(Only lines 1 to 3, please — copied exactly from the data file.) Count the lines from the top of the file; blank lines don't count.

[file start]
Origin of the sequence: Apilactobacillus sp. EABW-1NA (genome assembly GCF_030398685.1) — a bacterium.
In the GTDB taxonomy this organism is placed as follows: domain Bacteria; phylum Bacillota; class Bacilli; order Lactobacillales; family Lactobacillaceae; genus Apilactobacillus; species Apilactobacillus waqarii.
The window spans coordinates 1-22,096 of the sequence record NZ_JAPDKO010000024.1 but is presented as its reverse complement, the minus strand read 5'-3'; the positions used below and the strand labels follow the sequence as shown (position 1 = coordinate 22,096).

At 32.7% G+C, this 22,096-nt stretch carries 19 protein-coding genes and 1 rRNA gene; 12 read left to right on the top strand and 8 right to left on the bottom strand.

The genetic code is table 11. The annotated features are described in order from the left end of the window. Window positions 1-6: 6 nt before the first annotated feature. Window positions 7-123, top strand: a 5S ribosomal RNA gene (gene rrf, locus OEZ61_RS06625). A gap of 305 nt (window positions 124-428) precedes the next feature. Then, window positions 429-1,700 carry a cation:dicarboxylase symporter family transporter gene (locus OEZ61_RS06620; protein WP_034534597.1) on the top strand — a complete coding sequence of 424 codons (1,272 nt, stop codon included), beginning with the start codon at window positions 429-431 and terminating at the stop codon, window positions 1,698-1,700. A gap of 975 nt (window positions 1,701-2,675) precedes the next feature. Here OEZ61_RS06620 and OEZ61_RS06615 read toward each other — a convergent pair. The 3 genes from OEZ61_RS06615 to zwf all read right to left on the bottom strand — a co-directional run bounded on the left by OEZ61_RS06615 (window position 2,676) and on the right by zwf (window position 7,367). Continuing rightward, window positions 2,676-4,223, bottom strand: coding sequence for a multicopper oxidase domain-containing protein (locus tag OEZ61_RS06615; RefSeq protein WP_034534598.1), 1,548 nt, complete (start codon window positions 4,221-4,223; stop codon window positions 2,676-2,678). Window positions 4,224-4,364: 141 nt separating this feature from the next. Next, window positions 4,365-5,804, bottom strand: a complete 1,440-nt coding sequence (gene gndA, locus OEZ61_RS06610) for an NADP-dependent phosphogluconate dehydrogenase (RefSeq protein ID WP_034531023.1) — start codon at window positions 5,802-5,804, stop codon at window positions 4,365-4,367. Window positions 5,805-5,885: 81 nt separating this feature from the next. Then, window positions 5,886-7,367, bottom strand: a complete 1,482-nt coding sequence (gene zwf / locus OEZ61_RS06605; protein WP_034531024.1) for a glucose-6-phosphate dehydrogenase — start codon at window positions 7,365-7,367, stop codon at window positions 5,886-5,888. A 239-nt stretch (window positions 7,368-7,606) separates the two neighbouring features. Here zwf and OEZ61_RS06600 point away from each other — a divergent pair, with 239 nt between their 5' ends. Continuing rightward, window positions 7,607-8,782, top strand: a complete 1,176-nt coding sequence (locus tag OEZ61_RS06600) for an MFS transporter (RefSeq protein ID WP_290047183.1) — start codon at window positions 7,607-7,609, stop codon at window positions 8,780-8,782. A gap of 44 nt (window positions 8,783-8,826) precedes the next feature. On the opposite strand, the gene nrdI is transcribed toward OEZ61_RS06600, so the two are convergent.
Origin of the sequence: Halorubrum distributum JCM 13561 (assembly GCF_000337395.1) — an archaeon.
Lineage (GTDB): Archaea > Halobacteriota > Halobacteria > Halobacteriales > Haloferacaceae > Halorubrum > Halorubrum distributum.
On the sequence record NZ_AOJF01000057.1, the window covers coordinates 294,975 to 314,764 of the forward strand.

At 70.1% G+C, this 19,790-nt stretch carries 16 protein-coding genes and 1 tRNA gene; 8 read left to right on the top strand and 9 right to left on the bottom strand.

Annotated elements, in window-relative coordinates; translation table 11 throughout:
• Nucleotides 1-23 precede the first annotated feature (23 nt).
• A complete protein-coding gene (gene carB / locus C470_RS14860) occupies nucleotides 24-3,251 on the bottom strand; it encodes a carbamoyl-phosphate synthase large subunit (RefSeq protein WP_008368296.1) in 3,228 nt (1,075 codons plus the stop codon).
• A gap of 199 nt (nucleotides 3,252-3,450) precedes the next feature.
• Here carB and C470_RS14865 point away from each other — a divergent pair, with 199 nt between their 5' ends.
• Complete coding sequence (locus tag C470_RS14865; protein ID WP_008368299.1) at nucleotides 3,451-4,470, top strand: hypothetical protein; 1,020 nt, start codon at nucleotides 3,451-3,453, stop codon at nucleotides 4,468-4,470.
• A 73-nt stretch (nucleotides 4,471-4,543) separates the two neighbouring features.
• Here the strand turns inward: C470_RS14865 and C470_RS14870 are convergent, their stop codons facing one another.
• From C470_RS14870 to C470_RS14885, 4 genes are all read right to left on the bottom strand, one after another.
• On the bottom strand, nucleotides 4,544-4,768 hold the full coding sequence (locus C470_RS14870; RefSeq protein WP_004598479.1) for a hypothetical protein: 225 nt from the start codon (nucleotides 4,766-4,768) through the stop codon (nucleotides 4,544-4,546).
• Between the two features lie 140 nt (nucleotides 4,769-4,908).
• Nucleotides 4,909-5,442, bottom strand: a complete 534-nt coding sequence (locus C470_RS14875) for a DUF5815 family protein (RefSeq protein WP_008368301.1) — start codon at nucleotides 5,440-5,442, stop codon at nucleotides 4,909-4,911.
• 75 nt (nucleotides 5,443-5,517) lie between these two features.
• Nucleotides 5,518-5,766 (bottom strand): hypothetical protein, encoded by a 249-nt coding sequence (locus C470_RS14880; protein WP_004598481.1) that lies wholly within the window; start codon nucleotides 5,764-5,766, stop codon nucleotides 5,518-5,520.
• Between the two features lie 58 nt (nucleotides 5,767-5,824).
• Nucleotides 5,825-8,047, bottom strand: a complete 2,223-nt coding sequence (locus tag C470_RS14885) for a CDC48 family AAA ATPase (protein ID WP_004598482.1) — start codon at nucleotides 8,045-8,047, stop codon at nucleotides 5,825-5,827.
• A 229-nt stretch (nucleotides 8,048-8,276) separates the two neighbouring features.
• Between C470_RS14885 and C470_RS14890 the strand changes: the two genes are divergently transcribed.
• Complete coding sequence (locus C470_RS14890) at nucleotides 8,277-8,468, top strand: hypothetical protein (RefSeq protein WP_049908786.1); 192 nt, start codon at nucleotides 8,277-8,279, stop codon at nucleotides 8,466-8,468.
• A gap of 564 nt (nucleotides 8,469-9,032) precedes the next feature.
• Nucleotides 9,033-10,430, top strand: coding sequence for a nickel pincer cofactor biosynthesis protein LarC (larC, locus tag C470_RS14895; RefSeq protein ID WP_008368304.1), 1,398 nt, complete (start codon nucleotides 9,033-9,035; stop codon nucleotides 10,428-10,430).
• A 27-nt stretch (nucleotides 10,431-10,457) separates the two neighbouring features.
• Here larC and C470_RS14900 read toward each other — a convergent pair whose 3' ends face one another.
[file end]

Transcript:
Origin of the sequence: Apilactobacillus sp. EABW-1NA (genome assembly GCF_030398685.1) — a bacterium.
In the GTDB taxonomy this organism is placed as follows: domain Bacteria; phylum Bacillota; class Bacilli; order Lactobacillales; family Lactobacillaceae; genus Apilactobacillus; species Apilactobacillus waqarii.
The window spans coordinates 1-22,096 of the sequence record NZ_JAPDKO010000024.1 but is presented as its reverse complement, the minus strand read 5'-3'; the positions used below and the strand labels follow the sequence as shown (position 1 = coordinate 22,096).